Have an unapologetic “Check your ego at the door” policy. And when or if that a-hole in “Team” starts to rear its ugly head, call the person on it. Ask the person who is acting or making a questionable decision if what they’re doing is in the best interest of the company. Then have the conviction to tell them about their bad behavior … and the chutzpah to ask them to move on if their behaviors aren’t corrected.
5. Know Your SOPs
To the untrained, a sail is a sail is a sail – but, as we learned, there’s difference in reading the tell tales of the staysail and the jib.
So midway through the challenge, when a team member switched stations, she had no idea that the tell tales of the staysail were different than that of the jib sail. So she was giving instructions to trim the sail in – when in fact, it was fine. In short, she didn’t realize there was a different set of rules for this task.
When she realized it, we righted course and were all sailing in the same direction.
Business lessons: When a new member joins the team, make sure going over the SOP is part of the on boarding. Also, set an SOP for the timely review of SOPs because it can be real easy to make an SOP – and even easier to forget it.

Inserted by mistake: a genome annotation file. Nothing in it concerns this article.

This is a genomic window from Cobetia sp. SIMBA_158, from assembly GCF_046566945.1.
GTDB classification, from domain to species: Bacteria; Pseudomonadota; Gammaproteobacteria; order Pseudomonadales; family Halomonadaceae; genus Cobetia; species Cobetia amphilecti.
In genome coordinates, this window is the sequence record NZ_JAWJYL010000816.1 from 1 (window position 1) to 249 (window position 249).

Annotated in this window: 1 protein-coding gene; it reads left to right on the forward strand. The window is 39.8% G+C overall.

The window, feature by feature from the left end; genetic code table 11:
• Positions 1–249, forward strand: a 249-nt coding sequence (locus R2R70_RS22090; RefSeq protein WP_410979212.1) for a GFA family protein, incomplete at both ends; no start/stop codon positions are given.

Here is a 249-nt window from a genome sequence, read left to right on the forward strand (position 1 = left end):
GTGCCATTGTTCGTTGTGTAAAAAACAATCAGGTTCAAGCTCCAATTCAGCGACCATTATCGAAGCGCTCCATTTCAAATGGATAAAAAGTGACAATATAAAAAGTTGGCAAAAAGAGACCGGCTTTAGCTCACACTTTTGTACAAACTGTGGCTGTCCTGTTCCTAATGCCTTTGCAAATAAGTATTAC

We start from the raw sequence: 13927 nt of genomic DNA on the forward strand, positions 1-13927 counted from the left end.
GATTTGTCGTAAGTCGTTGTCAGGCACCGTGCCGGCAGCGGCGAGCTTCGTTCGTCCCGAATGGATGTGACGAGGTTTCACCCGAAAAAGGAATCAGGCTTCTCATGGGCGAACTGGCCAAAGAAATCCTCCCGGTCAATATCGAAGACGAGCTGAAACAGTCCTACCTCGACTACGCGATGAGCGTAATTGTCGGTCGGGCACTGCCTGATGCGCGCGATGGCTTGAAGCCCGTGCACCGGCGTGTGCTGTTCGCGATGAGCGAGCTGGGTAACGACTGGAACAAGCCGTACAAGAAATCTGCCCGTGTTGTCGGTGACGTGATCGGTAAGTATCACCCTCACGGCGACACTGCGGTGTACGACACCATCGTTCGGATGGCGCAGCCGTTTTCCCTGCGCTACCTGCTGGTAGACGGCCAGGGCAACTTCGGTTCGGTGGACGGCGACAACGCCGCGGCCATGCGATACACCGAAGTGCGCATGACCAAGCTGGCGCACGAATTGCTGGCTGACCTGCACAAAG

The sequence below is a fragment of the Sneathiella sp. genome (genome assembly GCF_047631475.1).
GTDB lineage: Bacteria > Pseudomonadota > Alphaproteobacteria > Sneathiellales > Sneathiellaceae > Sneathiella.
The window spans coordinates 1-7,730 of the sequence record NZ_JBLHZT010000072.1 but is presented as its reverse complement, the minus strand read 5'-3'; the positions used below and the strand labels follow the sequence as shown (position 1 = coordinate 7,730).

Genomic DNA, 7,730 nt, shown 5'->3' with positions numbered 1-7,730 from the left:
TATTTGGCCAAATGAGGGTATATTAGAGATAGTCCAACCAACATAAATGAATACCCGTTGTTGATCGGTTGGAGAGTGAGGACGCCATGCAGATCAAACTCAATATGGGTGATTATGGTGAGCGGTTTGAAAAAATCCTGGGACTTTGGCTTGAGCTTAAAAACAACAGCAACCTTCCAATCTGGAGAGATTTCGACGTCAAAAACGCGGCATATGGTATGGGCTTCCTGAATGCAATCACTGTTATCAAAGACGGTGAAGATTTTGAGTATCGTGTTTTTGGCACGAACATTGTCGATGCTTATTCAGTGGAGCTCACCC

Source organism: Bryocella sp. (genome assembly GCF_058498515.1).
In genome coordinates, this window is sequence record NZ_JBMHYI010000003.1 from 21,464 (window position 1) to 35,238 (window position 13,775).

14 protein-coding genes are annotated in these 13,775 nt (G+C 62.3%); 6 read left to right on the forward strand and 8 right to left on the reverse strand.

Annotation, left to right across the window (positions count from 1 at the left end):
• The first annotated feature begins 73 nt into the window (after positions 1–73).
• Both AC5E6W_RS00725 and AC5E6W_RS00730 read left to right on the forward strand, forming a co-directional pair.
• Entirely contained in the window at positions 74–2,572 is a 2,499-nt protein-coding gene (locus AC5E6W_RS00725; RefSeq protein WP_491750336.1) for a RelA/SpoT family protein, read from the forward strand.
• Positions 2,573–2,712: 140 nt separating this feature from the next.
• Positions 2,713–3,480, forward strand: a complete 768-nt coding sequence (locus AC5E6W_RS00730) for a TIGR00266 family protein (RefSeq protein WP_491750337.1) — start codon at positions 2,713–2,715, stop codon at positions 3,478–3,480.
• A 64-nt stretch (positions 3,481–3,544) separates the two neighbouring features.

6. Enable Leaders to Emerge
The sub-teams created to handle the different stations on the boat were random. In some cases, team members who usually don’t work together were paired up. In other cases, team members who work closely were literally cranking the sail together.
When Jen and her crew were comfortable that things were working well, they congregated near the middle of the boat, sipped Diet Cokes and relaxed. It was during these moments it was wonderful to see who was taking command.
Business lessons: Removed from day-to-day comfort zones and thrust into a totally new situation, it was great to see leadership characteristics bubbling to the surface. Stretch comfort zones of your team members, ask them to do something new and different and see who rises to the challenge.
This is a tell tale sign of who is ripe for promotion, a new role and contributing to the company in ways you may not otherwise realize.
See more photos of our retreat and Chesapeake Bay adventure on Facebook.